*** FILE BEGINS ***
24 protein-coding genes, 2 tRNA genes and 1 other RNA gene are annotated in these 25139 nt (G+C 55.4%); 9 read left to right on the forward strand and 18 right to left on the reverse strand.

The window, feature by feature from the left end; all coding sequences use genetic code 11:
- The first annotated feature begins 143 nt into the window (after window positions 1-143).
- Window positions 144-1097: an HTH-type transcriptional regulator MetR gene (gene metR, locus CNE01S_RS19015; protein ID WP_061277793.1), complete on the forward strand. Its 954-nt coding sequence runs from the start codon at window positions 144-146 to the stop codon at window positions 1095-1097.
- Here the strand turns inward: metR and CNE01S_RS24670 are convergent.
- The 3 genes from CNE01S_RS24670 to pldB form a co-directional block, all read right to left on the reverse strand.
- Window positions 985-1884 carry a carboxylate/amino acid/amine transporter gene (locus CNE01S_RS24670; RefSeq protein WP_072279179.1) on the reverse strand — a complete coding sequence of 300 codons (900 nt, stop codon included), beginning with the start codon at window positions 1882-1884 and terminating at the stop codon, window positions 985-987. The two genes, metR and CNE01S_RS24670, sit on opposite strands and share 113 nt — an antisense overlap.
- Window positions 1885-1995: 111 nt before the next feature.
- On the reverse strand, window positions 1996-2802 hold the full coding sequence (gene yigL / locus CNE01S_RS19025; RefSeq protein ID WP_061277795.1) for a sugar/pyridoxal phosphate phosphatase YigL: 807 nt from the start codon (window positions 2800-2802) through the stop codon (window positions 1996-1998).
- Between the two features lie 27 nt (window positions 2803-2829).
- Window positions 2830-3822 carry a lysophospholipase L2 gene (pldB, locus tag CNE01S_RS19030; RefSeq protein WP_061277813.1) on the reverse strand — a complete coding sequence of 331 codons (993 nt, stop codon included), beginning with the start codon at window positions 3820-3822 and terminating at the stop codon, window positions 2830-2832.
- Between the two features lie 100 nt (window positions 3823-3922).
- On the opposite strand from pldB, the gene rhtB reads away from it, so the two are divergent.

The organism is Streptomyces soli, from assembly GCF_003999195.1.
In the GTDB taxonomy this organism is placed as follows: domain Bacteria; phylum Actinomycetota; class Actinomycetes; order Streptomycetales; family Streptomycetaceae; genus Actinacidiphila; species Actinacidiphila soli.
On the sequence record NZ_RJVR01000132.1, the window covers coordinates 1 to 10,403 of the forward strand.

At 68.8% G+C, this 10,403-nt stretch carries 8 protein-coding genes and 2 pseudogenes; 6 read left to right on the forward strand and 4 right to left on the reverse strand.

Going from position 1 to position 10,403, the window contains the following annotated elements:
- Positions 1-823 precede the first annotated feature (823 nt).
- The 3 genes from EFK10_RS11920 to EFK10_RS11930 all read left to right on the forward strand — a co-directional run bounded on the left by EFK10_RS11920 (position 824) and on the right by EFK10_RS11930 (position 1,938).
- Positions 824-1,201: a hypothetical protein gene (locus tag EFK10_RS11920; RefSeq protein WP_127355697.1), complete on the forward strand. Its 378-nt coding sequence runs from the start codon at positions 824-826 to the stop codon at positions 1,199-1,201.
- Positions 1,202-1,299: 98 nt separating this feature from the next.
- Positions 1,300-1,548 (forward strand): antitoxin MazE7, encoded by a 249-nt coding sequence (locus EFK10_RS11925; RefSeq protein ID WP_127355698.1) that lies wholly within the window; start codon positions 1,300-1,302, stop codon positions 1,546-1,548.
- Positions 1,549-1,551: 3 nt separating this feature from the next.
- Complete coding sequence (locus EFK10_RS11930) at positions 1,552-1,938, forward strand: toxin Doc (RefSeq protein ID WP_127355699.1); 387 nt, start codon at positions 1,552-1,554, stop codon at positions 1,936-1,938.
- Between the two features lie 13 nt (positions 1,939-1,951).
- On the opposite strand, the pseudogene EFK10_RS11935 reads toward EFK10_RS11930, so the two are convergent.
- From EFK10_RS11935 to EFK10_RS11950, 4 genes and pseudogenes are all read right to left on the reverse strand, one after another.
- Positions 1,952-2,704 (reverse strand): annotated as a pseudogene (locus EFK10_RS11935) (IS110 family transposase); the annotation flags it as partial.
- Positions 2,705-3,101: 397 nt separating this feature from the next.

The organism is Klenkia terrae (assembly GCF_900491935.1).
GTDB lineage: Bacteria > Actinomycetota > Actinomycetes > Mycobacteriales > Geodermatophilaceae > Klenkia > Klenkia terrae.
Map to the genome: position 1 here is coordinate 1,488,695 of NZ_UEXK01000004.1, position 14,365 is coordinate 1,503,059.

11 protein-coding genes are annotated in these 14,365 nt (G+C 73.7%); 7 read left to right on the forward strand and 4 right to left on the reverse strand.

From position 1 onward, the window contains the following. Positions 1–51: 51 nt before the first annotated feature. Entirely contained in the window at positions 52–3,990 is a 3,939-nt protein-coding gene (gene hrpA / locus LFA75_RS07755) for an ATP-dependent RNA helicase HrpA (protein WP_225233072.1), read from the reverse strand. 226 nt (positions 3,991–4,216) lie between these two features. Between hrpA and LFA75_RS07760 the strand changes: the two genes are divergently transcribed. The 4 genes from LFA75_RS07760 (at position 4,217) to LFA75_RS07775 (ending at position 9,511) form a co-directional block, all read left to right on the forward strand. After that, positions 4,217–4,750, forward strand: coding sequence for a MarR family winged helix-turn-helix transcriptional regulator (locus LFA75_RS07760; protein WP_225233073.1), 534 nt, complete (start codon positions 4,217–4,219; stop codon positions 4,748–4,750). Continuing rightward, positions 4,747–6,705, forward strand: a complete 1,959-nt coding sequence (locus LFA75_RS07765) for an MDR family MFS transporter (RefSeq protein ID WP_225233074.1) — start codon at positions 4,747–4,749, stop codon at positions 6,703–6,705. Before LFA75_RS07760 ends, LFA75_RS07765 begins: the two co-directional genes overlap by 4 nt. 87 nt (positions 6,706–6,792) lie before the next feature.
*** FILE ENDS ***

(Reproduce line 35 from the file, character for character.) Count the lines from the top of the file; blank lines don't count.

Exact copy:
From position 1 onward, the window contains the following. Positions 1–51: 51 nt before the first annotated feature. Entirely contained in the window at positions 52–3,990 is a 3,939-nt protein-coding gene (gene hrpA / locus LFA75_RS07755) for an ATP-dependent RNA helicase HrpA (protein WP_225233072.1), read from the reverse strand. 226 nt (positions 3,991–4,216) lie between these two features. Between hrpA and LFA75_RS07760 the strand changes: the two genes are divergently transcribed. The 4 genes from LFA75_RS07760 (at position 4,217) to LFA75_RS07775 (ending at position 9,511) form a co-directional block, all read left to right on the forward strand. After that, positions 4,217–4,750, forward strand: coding sequence for a MarR family winged helix-turn-helix transcriptional regulator (locus LFA75_RS07760; protein WP_225233073.1), 534 nt, complete (start codon positions 4,217–4,219; stop codon positions 4,748–4,750). Continuing rightward, positions 4,747–6,705, forward strand: a complete 1,959-nt coding sequence (locus LFA75_RS07765) for an MDR family MFS transporter (RefSeq protein ID WP_225233074.1) — start codon at positions 4,747–4,749, stop codon at positions 6,703–6,705. Before LFA75_RS07760 ends, LFA75_RS07765 begins: the two co-directional genes overlap by 4 nt. 87 nt (positions 6,706–6,792) lie before the next feature.